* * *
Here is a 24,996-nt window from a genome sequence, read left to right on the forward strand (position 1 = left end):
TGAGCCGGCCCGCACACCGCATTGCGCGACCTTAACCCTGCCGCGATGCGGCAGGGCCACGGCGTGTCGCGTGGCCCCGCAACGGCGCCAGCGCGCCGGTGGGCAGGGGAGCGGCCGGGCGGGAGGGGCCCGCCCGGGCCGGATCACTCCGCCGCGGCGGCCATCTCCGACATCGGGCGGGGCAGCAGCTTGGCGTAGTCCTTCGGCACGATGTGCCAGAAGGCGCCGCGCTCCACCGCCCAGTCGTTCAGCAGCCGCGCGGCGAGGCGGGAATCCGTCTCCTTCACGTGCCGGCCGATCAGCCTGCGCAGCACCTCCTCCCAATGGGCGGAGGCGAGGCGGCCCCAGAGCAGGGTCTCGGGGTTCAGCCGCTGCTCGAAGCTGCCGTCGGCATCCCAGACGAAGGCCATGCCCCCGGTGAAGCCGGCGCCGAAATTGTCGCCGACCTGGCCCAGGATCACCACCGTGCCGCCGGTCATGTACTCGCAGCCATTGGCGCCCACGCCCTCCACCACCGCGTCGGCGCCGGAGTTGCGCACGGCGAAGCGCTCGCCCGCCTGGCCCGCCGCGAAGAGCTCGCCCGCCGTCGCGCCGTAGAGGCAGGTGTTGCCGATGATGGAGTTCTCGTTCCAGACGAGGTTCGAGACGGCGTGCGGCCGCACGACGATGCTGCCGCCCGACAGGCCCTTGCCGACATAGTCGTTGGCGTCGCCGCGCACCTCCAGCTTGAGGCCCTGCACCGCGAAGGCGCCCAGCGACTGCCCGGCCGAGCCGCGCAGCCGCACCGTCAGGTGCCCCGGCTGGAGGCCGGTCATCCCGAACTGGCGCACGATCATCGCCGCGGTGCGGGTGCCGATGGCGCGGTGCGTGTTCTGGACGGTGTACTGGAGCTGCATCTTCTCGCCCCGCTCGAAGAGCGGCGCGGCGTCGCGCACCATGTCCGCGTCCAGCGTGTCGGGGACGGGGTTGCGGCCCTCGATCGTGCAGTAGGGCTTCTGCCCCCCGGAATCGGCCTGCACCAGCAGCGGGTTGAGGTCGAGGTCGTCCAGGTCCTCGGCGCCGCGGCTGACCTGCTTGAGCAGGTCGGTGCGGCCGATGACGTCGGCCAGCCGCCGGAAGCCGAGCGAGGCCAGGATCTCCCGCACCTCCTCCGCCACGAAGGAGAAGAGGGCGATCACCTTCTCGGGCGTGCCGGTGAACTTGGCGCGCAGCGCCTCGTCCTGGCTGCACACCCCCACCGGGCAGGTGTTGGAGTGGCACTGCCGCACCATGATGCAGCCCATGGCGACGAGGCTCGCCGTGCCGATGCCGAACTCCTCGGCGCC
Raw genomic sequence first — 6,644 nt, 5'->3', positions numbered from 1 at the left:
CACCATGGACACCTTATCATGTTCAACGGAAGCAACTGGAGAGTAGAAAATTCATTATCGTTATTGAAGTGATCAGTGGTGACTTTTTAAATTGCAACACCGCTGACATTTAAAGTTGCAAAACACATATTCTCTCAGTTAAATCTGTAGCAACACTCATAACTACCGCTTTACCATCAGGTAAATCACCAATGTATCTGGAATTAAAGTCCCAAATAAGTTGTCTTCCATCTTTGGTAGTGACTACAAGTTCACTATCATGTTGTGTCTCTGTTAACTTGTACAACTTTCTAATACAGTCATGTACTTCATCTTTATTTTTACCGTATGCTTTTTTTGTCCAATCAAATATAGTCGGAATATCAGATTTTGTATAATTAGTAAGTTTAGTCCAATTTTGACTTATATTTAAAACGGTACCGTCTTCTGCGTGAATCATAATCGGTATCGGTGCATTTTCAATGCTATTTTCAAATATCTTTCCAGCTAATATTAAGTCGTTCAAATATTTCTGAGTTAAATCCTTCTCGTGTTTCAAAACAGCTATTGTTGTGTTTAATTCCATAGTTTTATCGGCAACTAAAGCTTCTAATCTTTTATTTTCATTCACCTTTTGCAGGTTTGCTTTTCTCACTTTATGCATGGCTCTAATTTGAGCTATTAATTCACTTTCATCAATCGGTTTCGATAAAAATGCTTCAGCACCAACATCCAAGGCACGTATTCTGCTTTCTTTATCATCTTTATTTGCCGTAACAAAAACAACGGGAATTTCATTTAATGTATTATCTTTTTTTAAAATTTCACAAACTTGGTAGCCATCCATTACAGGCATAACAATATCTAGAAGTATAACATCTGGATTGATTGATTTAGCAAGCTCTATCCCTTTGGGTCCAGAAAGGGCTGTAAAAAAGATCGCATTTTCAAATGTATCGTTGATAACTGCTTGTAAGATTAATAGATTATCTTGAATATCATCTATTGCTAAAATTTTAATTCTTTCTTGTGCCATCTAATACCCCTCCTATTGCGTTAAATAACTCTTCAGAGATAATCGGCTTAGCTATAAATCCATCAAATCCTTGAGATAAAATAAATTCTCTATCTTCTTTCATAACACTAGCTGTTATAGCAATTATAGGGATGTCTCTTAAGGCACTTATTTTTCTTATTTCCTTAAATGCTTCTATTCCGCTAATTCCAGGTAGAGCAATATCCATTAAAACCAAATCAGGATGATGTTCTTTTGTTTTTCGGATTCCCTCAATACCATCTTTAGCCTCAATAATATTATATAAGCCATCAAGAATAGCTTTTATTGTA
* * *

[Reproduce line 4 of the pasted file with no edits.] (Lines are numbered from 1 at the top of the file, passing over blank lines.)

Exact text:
CACCATGGACACCTTATCATGTTCAACGGAAGCAACTGGAGAGTAGAAAATTCATTATCGTTATTGAAGTGATCAGTGGTGACTTTTTAAATTGCAACACCGCTGACATTTAAAGTTGCAAAACACATATTCTCTCAGTTAAATCTGTAGCAACACTCATAACTACCGCTTTACCATCAGGTAAATCACCAATGTATCTGGAATTAAAGTCCCAAATAAGTTGTCTTCCATCTTTGGTAGTGACTACAAGTTCACTATCATGTTGTGTCTCTGTTAACTTGTACAACTTTCTAATACAGTCATGTACTTCATCTTTATTTTTACCGTATGCTTTTTTTGTCCAATCAAATATAGTCGGAATATCAGATTTTGTATAATTAGTAAGTTTAGTCCAATTTTGACTTATATTTAAAACGGTACCGTCTTCTGCGTGAATCATAATCGGTATCGGTGCATTTTCAATGCTATTTTCAAATATCTTTCCAGCTAATATTAAGTCGTTCAAATATTTCTGAGTTAAATCCTTCTCGTGTTTCAAAACAGCTATTGTTGTGTTTAATTCCATAGTTTTATCGGCAACTAAAGCTTCTAATCTTTTATTTTCATTCACCTTTTGCAGGTTTGCTTTTCTCACTTTATGCATGGCTCTAATTTGAGCTATTAATTCACTTTCATCAATCGGTTTCGATAAAAATGCTTCAGCACCAACATCCAAGGCACGTATTCTGCTTTCTTTATCATCTTTATTTGCCGTAACAAAAACAACGGGAATTTCATTTAATGTATTATCTTTTTTTAAAATTTCACAAACTTGGTAGCCATCCATTACAGGCATAACAATATCTAGAAGTATAACATCTGGATTGATTGATTTAGCAAGCTCTATCCCTTTGGGTCCAGAAAGGGCTGTAAAAAAGATCGCATTTTCAAATGTATCGTTGATAACTGCTTGTAAGATTAATAGATTATCTTGAATATCATCTATTGCTAAAATTTTAATTCTTTCTTGTGCCATCTAATACCCCTCCTATTGCGTTAAATAACTCTTCAGAGATAATCGGCTTAGCTATAAATCCATCAAATCCTTGAGATAAAATAAATTCTCTATCTTCTTTCATAACACTAGCTGTTATAGCAATTATAGGGATGTCTCTTAAGGCACTTATTTTTCTTATTTCCTTAAATGCTTCTATTCCGCTAATTCCAGGTAGAGCAATATCCATTAAAACCAAATCAGGATGATGTTCTTTTGTTTTTCGGATTCCCTCAATACCATCTTTAGCCTCAATAATATTATATAAGCCATCAAGAATAGCTTTTATTGTA